The importance of time management in exams

Friday, 17 February 2017

This week’s blog is written by NEC team member Carly, who recently sat a GCSE exam and learned a valuable lesson.

Our NEC tutors tell us often that managing your time is the key to success when studying an online, distance learning course. You’re responsible for your own timetable, so giving yourself enough time to fit your study in around other commitments is essential. Because you can start at any time, you also need to think about the bigger picture: is there enough time to complete the course between now and when you plan to sit the exam? If you need to spend 10 hours a week studying, do you have that time available? Have you factored in time off when you go on holiday?

Managing your time is an essential life skill that learning at a distance can help you to develop and it really comes into its own when you have an exam. I learned first hand recently that time management can make or break your exam success.

I decided, after many years, that I would retake English GCSE which I didn’t get a great mark in the first time round. I’ve been embarrassed by this for years and finally took the plunge after seeing so many NEC students do it. Like Victoria, who re-took GCSE Maths and told us after she successfully completed the course, ‘At last, I have put to rest the distress that had been with me for so many years of my failure to pass O level maths.’

Going into the exam room I was confident, I knew my subject matter like the back of my hand and there was no reason that I shouldn’t get a good grade this time round. No reason, that is, until I failed to manage my time properly during the exam.

Two hours seems like a long time when when the invigilator says ‘you can start now’, but it flies by. Particularly when you know the subject and have a lot to say. I made the mistake of getting distracted by the first question, it was a really nice piece of writing and I found a lot to comment on, but before I knew it most of my time had elapsed. I’m confident that I did really well on that question, but the remaining three were left with very little of my time.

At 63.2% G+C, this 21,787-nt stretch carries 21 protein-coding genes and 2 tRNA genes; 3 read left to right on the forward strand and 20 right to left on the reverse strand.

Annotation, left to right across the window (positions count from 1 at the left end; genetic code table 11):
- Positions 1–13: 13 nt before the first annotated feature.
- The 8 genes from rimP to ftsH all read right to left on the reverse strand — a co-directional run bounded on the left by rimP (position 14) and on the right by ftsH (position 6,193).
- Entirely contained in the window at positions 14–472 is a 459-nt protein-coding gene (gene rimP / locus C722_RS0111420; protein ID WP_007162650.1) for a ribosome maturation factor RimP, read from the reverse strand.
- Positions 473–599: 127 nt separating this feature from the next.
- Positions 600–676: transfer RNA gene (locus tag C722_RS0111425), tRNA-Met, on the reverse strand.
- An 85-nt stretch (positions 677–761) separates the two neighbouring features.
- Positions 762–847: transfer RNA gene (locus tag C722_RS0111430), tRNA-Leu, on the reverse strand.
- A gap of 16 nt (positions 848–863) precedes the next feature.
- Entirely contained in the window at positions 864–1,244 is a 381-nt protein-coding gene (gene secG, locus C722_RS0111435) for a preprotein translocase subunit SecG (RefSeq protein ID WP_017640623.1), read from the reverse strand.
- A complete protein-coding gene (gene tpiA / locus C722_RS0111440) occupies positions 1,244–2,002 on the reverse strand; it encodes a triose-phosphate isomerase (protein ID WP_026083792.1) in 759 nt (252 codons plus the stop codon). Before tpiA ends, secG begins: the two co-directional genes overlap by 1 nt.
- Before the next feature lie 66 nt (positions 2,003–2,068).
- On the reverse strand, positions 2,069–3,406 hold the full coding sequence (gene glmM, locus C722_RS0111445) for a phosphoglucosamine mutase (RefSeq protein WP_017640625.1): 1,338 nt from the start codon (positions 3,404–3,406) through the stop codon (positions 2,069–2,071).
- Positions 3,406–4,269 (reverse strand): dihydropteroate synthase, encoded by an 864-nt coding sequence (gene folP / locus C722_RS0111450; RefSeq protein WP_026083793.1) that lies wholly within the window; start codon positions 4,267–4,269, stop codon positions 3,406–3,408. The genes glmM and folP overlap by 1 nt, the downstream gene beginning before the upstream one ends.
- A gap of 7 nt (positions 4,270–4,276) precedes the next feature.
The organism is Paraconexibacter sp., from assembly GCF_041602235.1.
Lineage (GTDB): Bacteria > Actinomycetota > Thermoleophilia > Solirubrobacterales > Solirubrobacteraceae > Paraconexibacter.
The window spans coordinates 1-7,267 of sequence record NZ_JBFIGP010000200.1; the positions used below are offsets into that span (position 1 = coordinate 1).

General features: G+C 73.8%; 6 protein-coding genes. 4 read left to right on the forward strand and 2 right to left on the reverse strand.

My advice is to really take notice of the time that the question paper says to allow for each question, even note down the time that you should have finished next to the question. Don’t fall into the same trap: if you have until 11am to finish Question One, keep an eye on the clock and be realistic about what you can achieve in that time. You may have a lot to say, but will it gain you extra marks?

There are several practice papers available, use them and make sure you stick to the time limits, giving yourself an extra five minutes is not helpful in the long-run. Practicing for exam day will give you a good sense of what to expect and what is possible in the time allowed.

I managed my time much better in the second paper, finishing on time and giving each question a fair chance. I could have written much more for each of the questions, but I concentrated on the main points and did not let myself get distracted. I finished with just enough time to read through my answers and correct a rogue spelling mistake.

Whether better time management in the second paper will be enough for me to get a decent mark overall remains to be seen, but I did learn two valuable lessons which I hope will help you.  Firstly, you can be an expert on a subject and still fail the exam, practice makes perfect and the exam paper even suggests how long you should spend on a question. The second lesson I learned was listen to your tutor. After all, they are experts who are on your side and really want to see you succeed.

If you want to study for a GCSE with NEC, remember you can enrol before the end of February for a 10% discount off your course fees for any GCSE subject. Visit our Special Offers page for full details.

You can also find out how we can help you take your exams, including guaranteeing an exam place at one of our partner centres and entering you for non-exam assessment (NEA), by reading our Exam Information page.
 

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